POPULAR SCIENCE MONTHLY.
|THE STORY OF THE CAHOW.|
WHEN the Bermudas were first visited by Europeans, about three hundred years ago, they had never been occupied by man. In this respect they differed from most islands of a similar size and blessed with a genial climate.
The study of the character of their original fauna and flora and of the changes subsequently wrought by man is, therefore, of peculiar interest. Fortunately there were several educated and intelligent men in the two parties who were wrecked upon the islands (1593 and 1609) to whom we owe the first intelligent descriptions of the islands and their products. These writers and others who settled there in 1612 to 1616, all agree in respect to the wonderful abundance of certain seabirds, whose eggs and flesh contributed very largely to their food supply. Indeed, it is probable that without this source of food those shipwrecked parties would have died of starvation. Even later, in 1615, during a famine that occurred among the settlers, the birds furnished for a time a large part of their food. One of these abundant and useful birds they called the 'egg-bird,' because its spotted eggs were laid in vast numbers, openly, in May, on some of the smaller sandy islands 'reserved for their use.' This was undoubtedly a tern, probably the common tern, or the roseate tern, both of which were still breeding in small numbers on Gurnet Rock in 1850.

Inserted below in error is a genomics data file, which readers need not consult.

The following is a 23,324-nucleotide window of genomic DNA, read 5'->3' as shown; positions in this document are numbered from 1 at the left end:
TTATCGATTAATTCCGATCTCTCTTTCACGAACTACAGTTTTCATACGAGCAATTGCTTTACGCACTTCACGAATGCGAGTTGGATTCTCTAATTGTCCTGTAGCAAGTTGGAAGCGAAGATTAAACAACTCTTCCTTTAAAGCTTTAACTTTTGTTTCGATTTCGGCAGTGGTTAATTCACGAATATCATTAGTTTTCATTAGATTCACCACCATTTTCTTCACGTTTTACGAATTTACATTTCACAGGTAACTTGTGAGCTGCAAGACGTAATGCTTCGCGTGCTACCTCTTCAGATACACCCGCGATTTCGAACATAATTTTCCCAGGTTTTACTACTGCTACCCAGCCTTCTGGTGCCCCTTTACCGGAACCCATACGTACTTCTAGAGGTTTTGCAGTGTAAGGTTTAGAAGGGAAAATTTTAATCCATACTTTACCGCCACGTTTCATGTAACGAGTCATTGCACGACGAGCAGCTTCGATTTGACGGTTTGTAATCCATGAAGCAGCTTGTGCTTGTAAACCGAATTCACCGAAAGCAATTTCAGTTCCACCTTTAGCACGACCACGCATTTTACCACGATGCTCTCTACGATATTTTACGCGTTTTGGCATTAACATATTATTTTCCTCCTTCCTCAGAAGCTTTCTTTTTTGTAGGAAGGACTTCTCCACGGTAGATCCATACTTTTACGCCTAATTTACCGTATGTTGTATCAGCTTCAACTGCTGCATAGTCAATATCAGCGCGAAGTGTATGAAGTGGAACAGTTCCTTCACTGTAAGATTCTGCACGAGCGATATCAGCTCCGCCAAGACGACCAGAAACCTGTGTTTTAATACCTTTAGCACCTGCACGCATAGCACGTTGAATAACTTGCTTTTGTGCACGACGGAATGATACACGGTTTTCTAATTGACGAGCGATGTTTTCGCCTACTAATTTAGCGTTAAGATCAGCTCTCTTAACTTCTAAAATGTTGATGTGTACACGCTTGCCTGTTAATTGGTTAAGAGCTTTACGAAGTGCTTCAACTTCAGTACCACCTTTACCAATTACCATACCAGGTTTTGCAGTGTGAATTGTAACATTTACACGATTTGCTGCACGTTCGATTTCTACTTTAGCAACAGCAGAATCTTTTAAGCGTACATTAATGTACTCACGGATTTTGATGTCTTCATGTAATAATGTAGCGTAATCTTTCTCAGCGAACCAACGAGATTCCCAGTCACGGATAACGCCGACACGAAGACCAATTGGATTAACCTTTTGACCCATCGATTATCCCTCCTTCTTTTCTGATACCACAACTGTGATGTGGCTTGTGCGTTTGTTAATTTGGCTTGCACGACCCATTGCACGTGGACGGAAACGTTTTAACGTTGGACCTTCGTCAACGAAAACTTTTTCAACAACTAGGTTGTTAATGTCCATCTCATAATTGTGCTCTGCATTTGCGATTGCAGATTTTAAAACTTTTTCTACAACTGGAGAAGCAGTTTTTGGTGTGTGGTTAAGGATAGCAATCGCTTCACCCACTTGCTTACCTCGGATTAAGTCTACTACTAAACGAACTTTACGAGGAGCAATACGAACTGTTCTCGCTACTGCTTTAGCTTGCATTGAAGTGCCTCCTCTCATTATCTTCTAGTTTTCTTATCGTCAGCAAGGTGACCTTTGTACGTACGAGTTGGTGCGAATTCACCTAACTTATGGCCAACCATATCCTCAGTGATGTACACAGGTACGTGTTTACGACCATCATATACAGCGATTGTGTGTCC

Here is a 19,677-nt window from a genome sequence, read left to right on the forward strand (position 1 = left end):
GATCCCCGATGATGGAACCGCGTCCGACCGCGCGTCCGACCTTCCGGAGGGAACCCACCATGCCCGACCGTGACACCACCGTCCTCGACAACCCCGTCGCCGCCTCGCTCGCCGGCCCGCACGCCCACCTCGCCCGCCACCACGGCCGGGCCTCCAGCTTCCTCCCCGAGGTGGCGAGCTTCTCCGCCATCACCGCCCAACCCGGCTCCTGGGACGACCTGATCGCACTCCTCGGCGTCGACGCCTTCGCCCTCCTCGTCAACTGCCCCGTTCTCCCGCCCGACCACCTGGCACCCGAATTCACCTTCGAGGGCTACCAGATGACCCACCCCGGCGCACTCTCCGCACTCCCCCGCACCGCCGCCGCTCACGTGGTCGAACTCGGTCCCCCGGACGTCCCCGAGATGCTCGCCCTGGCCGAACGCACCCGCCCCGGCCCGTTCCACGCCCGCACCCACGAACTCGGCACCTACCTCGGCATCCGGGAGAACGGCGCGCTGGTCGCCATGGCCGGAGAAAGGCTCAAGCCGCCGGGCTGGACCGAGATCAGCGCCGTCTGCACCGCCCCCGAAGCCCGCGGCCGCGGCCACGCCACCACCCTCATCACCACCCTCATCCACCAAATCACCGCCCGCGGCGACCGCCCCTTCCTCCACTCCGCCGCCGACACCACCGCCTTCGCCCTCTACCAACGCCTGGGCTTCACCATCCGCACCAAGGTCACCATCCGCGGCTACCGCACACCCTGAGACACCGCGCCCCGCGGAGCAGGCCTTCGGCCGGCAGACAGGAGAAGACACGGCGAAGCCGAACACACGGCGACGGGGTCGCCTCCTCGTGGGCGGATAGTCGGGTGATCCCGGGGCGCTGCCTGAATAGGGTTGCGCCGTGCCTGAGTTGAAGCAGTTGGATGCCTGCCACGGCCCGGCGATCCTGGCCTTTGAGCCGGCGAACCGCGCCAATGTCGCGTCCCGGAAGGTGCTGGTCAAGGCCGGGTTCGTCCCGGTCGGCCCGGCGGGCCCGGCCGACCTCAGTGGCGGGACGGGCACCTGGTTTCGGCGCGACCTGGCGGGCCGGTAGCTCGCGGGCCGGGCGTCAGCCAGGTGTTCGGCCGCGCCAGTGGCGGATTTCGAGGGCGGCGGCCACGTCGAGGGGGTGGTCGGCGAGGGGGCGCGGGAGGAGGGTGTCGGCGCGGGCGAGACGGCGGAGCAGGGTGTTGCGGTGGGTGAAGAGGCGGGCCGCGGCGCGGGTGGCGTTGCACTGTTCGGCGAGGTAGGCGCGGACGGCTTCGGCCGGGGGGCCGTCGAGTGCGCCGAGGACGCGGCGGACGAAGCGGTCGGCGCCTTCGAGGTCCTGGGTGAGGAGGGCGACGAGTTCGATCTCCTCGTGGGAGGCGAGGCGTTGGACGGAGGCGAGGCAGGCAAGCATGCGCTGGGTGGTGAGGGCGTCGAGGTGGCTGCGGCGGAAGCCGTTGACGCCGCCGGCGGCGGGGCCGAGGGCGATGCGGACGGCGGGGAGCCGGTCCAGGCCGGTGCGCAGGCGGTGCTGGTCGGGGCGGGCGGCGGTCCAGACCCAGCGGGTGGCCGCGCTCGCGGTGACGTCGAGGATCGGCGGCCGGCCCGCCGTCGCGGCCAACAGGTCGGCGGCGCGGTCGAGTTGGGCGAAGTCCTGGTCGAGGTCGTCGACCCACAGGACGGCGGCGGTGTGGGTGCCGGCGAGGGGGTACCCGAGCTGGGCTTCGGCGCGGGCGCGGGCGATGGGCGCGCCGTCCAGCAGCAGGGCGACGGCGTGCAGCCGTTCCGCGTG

Perhaps both these species of terns were included under the general name of 'egg-birds,' for two or more species often breed together and have similar eggs. The noddy tern may also have been one of them, for it is mentioned under this name by one of the early writers.
But the terns were so continually and persistently robbed and killed that they were soon driven from their breeding grounds or exterminated. They are now known only as migrants. As breeding birds they have long been extinct at the Bermudas, the last records of their breeding being about fifty years ago. Among the formerly abundant birds there is one, however, of far greater interest; originally called the 'cahow' or 'cohowe,' with various other spellings, from its singular note. This bird is unknown to science and is, so far as known, totally extinct.